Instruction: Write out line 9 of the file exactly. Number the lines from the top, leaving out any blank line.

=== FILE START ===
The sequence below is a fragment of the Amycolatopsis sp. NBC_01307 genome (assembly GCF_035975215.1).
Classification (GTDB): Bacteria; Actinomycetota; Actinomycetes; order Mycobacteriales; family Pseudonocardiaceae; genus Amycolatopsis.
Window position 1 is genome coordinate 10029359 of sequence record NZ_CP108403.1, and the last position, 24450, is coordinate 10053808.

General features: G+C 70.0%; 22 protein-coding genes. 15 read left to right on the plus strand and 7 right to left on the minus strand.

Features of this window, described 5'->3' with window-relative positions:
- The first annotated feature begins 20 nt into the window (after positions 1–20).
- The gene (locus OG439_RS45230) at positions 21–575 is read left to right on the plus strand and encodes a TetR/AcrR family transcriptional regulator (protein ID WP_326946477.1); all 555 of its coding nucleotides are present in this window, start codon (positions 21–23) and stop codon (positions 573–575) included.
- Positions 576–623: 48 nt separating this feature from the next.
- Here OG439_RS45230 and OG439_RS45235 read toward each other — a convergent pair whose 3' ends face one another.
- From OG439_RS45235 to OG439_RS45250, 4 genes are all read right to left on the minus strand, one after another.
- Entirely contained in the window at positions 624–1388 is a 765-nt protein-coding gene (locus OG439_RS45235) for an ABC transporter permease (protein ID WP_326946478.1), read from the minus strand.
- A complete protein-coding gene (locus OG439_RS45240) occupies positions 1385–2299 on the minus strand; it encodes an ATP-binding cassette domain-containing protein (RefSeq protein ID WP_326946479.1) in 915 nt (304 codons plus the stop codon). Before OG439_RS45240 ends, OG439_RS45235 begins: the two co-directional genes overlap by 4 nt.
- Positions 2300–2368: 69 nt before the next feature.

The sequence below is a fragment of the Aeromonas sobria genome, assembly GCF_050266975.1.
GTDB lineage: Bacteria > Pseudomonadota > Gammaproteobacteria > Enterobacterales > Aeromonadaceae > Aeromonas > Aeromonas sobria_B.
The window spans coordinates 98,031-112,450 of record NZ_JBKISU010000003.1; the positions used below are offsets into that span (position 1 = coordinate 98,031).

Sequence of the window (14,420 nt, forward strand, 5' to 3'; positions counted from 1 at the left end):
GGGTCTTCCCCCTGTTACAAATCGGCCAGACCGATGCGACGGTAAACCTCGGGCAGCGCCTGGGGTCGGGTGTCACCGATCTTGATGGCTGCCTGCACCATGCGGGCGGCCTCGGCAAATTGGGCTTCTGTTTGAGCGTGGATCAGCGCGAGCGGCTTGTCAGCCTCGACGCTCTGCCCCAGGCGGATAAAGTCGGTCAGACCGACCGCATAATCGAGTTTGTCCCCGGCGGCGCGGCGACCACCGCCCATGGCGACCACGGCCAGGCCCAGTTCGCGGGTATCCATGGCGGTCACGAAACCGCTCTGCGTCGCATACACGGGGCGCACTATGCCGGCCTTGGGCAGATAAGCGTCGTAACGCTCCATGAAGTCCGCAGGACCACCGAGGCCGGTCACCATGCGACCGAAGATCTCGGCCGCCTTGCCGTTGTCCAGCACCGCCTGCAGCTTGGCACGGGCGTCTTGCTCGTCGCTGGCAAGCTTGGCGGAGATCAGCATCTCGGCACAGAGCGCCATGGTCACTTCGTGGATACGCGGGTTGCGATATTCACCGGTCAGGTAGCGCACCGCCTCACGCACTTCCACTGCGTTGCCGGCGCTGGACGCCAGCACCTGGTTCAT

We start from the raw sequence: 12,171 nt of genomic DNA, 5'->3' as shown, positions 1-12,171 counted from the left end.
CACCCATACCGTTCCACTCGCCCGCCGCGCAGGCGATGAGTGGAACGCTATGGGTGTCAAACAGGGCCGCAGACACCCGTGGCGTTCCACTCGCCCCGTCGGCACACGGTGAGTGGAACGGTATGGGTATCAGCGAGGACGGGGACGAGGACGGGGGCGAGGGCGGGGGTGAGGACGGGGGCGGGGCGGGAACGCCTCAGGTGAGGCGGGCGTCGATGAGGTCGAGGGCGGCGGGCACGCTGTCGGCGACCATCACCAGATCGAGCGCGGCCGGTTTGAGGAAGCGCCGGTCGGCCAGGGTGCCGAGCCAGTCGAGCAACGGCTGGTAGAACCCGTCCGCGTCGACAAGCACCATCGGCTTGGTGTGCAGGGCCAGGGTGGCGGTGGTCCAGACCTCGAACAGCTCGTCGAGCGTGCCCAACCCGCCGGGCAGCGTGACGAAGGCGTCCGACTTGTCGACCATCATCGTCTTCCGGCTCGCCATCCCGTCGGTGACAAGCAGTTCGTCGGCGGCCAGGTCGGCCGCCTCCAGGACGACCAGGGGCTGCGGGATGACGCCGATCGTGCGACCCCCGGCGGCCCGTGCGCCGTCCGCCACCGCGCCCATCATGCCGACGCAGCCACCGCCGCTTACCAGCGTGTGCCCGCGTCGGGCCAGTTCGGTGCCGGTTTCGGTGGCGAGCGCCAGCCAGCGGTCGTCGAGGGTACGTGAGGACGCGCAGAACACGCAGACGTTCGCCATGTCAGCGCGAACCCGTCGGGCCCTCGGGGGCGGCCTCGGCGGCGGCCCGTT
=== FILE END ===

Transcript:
- Here OG439_RS45230 and OG439_RS45235 read toward each other — a convergent pair whose 3' ends face one another.